across domains upon script errors when the script filename and line
  number is included in the error message.

  MFSA 2010-48 / CVE-2010-2755: Mozilla developer Daniel Holbert reported
  that the fix to the plugin parameter array crash that was fixed in
  Firefox 3.6.7 caused a crash showing signs of memory corruption. In
  certain circumstances, properties in the plugin instance's parameter
  array could be freed prematurely leaving a dangling pointer that the
  plugin could execute, potentially calling into attacker-controlled
  memory. (Mozilla Firefox 3.6.7 was not released by us, this reference
  is for completeness.)

2) Solution or Work-Around

  There is no known workaround, please install the update packages.

3) Special Instructions and Notes

  Please restart your Mozilla browser after the update.

4) Package Location and Checksums

  The preferred method for installing security updates is to use the YaST
  Online Update (YOU) tool. YOU detects which updates are required and
  automatically performs the necessary steps to verify and install them.
  Alternatively, download the update packages for your distribution manually
  and verify their integrity by the methods listed in Section 6 of this
  announcement. Then install the packages using the command

    rpm -Fhv <file.rpm>

  to apply the update, replacing <file.rpm> with the filename of the
  downloaded RPM package.

  x86 Platform:

  openSUSE 11.3:

  openSUSE 11.2:

  openSUSE 11.1:

  Power PC Platform:

  openSUSE 11.1:

  x86-64 Platform:

  openSUSE 11.3:

  openSUSE 11.2:

  openSUSE 11.1:


  openSUSE 11.3:

  openSUSE 11.2:

  openSUSE 11.1:

  Our maintenance customers are notified individually. The packages are
  offered for installation from the maintenance web:

  SLE SDK 10 SP3

  SUSE Linux Enterprise Server 10 SP3

  SUSE Linux Enterprise Desktop 10 SP3

  SUSE Linux Enterprise Server 11 SP1

  SUSE Linux Enterprise Desktop 11 SP1

  SUSE Linux Enterprise Software Development Kit 11 SP1

  SUSE Linux Enterprise Server 11

  SUSE Linux Enterprise Desktop 11

  SUSE Linux Enterprise Software Development Kit 11


5) Pending Vulnerabilities, Solutions, and Work-Arounds:

  See SUSE Security Summary Report.

6) Authenticity Verification and Additional Information

 - Announcement authenticity verification:

   SUSE security announcements are published via mailing lists and on Web
   sites. The authenticity and integrity of a SUSE security announcement is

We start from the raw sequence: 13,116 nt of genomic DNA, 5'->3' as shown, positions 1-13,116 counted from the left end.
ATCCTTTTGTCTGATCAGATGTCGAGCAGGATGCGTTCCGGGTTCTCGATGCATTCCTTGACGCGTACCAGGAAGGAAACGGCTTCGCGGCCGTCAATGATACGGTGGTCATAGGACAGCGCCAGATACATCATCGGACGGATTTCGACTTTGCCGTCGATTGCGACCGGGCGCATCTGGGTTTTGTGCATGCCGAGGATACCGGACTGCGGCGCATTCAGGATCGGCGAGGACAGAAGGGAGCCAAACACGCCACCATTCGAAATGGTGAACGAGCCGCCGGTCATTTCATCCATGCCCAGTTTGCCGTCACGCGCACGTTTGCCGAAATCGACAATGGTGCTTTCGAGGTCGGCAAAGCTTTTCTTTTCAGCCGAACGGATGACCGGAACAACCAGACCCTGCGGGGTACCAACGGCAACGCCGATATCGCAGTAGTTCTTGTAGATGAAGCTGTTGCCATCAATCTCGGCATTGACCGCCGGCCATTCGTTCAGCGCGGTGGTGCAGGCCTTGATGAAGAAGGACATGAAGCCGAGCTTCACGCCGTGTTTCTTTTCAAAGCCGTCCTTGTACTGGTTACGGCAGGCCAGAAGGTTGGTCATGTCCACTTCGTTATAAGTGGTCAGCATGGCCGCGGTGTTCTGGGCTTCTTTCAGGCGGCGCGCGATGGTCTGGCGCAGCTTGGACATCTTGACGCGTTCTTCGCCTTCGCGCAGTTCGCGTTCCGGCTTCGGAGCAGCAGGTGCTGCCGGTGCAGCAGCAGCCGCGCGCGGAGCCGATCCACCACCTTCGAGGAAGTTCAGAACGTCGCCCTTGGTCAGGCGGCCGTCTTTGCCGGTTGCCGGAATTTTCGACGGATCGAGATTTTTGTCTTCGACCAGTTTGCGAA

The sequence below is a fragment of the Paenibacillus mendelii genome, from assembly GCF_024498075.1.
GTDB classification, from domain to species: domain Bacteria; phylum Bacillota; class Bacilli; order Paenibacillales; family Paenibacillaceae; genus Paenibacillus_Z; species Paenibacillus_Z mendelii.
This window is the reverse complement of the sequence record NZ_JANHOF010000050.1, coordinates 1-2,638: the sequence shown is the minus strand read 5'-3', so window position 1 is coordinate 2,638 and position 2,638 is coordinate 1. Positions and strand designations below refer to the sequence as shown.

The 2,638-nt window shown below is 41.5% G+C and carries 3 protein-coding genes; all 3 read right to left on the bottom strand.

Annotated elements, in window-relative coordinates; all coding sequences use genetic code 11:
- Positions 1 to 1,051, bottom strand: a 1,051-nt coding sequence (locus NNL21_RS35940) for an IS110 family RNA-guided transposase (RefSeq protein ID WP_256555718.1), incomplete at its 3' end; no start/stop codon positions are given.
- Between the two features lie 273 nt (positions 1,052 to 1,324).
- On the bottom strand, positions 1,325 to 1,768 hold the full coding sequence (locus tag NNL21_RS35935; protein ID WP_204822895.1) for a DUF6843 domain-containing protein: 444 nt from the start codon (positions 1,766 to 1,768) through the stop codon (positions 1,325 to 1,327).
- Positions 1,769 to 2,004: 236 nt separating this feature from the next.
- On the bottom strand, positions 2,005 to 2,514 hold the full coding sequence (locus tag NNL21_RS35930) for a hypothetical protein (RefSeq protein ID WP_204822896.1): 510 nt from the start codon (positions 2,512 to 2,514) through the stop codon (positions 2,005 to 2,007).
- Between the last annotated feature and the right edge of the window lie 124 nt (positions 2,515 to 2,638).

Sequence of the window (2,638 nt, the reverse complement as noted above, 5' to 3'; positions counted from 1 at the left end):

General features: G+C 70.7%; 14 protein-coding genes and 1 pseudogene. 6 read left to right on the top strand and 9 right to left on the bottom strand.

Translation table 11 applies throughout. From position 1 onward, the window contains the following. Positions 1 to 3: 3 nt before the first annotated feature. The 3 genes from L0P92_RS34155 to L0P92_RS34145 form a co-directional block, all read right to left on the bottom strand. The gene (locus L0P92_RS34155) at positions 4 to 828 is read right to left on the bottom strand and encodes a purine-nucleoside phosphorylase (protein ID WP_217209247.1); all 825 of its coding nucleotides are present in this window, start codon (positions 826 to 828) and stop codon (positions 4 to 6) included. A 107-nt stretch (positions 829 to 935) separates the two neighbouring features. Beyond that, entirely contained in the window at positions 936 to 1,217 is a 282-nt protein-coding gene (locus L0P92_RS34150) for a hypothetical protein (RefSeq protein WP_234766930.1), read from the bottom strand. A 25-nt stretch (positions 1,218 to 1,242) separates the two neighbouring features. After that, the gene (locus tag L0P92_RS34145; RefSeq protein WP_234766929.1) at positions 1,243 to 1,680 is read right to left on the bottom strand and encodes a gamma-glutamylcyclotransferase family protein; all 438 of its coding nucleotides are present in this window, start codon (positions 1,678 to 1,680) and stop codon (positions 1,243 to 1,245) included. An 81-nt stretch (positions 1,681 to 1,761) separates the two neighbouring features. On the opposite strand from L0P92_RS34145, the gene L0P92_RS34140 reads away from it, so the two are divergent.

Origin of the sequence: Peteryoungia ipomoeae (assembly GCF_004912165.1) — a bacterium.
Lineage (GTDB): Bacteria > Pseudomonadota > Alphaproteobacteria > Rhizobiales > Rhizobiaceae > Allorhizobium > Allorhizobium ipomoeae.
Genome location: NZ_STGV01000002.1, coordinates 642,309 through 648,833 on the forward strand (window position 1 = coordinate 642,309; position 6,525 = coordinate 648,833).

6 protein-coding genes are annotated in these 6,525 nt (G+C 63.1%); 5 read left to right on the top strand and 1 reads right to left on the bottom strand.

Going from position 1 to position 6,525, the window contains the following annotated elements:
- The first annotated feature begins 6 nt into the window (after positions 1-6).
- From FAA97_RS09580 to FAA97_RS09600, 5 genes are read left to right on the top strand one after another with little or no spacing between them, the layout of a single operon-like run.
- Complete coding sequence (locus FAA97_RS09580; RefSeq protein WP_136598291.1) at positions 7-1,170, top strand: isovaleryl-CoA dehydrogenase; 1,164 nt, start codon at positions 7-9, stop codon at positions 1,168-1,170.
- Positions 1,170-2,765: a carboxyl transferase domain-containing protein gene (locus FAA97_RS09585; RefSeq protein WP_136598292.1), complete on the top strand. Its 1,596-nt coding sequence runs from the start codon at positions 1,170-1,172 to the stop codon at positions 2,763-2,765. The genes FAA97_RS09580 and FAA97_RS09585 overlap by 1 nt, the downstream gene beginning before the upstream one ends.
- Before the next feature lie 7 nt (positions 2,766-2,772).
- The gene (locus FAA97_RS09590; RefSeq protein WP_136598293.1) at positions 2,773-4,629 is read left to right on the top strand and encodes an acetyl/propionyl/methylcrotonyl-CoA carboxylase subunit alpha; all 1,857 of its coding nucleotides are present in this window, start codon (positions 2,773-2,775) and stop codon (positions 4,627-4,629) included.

guaranteed by a cryptographic signature in each announcement. All SUSE
   security announcements are published with a valid signature.

   To verify the signature of the announcement, save it as text into a file
   and run the command

     gpg --verify <file>

   replacing <file> with the name of the file where you saved the
   announcement. The output for a valid signature looks like:

     gpg: Signature made <DATE> using RSA key ID 3D25D3D9
     gpg: Good signature from "SuSE Security Team <>"

   where <DATE> is replaced by the date the document was signed.

   If the security team's key is not contained in your key ring, you can
   import it from the first installation CD. To import the key, use the

     gpg --import gpg-pubkey-3d25d3d9-36e12d04.asc

 - Package authenticity verification:

   SUSE update packages are available on many mirror FTP servers all over the
   world. While this service is considered valuable and important to the free
   and open source software community, the authenticity and the integrity of
   a package needs to be verified to ensure that it has not been tampered

   The internal rpm package signatures provide an easy way to verify the
   authenticity of an RPM package. Use the command

    rpm -v --checksig <file.rpm>

   to verify the signature of the package, replacing <file.rpm> with the
   filename of the RPM package downloaded. The package is unmodified if it
   contains a valid signature from with the key ID 9C800ACA.

   This key is automatically imported into the RPM database (on
   RPMv4-based distributions) and the gpg key ring of 'root' during
   installation. You can also find it on the first installation CD and at
   the end of this announcement.

 - SUSE runs two security mailing lists to which any interested party may
       -   General Linux and SUSE security discussion.
           All SUSE security announcements are sent to this list.
           To subscribe, send an e-mail to
       -   SUSE's announce-only mailing list.
           Only SUSE's security announcements are sent to this list.
           To subscribe, send an e-mail to

   SUSE's security contact is <> or <>.
   The <> public key is listed below.

   The information in this advisory may be distributed or reproduced,
   provided that the advisory is not modified in any way. In particular, the
   clear text signature should show proof of the authenticity of the text.

   SUSE Linux Products GmbH provides no warranties of any kind whatsoever
   with respect to the information contained in this security advisory.

Type Bits/KeyID     Date       User ID
pub  2048R/3D25D3D9 1999-03-06 SuSE Security Team <>
pub  1024D/9C800ACA 2000-10-19 SuSE Package Signing Key <>

Version: GnuPG v1.4.2 (GNU/Linux)


Version: GnuPG v2.0.15 (GNU/Linux)